Researchers Boost Wireless Power Efficiency with Magnetic Field Enhancement

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Research from North Carolina State University and Carnegie Mellon University have demonstrated that passing wireless power transfer through a Magnetic Resonance Field Enhancer (MRFE) – which can be as simple as a copper loop – can boost the transfer efficiency by at least 100 percent as compared to transferring through passing it through air. The use of MRFE could potentially boost transfer efficiency by as much as 5,000 percent in some systems.


Wireless power transfer works by having a transmitter coil generate a magnetic field; a receiver coil then draws energy from that magnetic field. One of the major roadblocks for development of marketable wireless power transfer technologies is achieving high efficiency. Enhancing wireless power efficiency has been a major goal of many research groups.

One of the leading candidates proposed for enhancing efficiency has been a technology called metamaterials. David Ricketts, an associate professor of electrical and computer engineering at NC State found out that MRFE could ultimately be five times more efficient than use of metamaterials and 50 times more efficient than transmitting through air alone/.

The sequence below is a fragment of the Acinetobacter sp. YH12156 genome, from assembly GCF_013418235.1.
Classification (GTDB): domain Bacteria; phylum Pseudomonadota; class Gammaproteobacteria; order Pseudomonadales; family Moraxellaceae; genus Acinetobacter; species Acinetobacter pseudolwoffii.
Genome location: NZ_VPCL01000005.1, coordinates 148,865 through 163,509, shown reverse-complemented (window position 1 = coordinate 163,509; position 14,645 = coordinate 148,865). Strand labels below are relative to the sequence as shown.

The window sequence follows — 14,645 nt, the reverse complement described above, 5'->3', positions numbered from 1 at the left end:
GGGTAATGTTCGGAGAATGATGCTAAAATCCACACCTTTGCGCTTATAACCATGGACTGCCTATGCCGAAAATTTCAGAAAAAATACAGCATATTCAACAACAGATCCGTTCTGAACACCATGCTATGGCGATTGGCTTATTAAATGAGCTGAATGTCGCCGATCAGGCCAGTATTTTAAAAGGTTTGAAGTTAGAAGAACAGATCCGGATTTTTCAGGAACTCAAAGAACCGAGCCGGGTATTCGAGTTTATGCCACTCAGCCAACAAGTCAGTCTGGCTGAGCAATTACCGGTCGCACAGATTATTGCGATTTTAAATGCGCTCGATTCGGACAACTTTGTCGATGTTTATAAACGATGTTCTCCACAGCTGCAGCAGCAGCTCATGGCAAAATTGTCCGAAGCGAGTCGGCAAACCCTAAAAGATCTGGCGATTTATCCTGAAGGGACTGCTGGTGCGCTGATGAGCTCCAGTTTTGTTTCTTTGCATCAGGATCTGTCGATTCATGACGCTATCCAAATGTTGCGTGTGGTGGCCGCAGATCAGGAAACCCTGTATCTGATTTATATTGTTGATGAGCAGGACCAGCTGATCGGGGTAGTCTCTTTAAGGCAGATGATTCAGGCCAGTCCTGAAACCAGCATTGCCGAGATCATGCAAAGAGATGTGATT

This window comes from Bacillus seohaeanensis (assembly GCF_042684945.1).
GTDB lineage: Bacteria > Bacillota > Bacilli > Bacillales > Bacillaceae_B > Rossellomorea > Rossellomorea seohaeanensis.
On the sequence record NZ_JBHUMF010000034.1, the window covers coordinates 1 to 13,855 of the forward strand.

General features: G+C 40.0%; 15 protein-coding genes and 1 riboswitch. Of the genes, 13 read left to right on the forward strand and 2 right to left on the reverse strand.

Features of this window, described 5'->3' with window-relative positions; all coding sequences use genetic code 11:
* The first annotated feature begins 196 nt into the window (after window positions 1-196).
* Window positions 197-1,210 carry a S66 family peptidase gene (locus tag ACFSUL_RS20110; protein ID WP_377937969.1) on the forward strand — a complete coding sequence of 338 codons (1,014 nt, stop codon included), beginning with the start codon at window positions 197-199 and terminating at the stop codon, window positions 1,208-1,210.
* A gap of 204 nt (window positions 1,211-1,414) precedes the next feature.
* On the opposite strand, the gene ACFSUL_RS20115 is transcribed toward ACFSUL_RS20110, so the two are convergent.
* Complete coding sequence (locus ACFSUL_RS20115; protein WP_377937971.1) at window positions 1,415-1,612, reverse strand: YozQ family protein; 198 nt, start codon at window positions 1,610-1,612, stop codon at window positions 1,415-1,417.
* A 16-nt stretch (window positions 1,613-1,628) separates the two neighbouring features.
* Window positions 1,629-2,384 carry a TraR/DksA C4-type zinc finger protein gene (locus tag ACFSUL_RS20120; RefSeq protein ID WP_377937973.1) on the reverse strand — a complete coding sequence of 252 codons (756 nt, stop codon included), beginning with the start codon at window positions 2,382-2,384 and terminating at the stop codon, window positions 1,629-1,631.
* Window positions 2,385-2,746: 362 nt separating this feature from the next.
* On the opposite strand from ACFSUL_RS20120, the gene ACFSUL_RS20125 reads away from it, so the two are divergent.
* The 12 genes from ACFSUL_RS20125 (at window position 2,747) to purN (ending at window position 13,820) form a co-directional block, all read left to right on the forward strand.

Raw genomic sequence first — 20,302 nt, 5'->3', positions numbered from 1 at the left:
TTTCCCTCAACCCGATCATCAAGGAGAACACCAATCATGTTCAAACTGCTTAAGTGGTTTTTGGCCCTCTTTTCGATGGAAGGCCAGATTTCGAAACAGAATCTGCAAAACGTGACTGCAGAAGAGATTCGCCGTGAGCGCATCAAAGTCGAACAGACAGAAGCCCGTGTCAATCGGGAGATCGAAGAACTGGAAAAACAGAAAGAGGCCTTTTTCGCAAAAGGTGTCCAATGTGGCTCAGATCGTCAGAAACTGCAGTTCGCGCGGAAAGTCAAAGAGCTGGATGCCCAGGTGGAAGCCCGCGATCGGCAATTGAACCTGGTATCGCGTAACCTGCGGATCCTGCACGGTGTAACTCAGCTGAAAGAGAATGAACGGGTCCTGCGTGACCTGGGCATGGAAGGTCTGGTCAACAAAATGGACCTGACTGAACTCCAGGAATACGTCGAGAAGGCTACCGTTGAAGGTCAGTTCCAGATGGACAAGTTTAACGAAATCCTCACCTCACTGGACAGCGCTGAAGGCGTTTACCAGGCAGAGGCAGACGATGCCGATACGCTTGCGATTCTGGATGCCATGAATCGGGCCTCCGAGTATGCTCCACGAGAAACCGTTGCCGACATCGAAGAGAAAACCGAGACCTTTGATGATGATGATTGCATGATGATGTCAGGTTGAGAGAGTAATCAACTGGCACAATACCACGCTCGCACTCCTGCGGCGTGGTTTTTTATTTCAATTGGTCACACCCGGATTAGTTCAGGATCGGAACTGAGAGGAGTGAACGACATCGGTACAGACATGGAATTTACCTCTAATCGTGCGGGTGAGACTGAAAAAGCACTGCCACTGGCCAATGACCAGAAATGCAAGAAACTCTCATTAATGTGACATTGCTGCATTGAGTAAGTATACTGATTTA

By placing the MRFE between the transmitter and the receiver (without touching either) as an intermediate material, the researchers were able to significantly enhance the magnetic field thereby increasing its efficiency. The MRFE amplifies the magnetic field while removing very little power from the system. The researchers conducted an experiment that transmitted power through air alone, through a metamaterial, and through an MRFE made of the same quality material as the metamaterial. The MRFE significantly outperformed both of the others. In addition, the MRFE is less than one-tenth the volume of metamaterial enhancers.

A pre-proof draft of the paper, “Magnetic field enhancement in wireless power with metamaterials and magnetic resonant couplers,” is published online in the journal IEEE Antennas and Wireless Propagation Letters. Lead author of the paper is Matthew J. Chabalko, who worked on the project as a postdoctoral researcher at Carnegie Mellon and now works at Disney Research. Jordan Besnoff, a postdoctoral researcher at NC State, is a co-author of the paper.


(Source: Everything RF)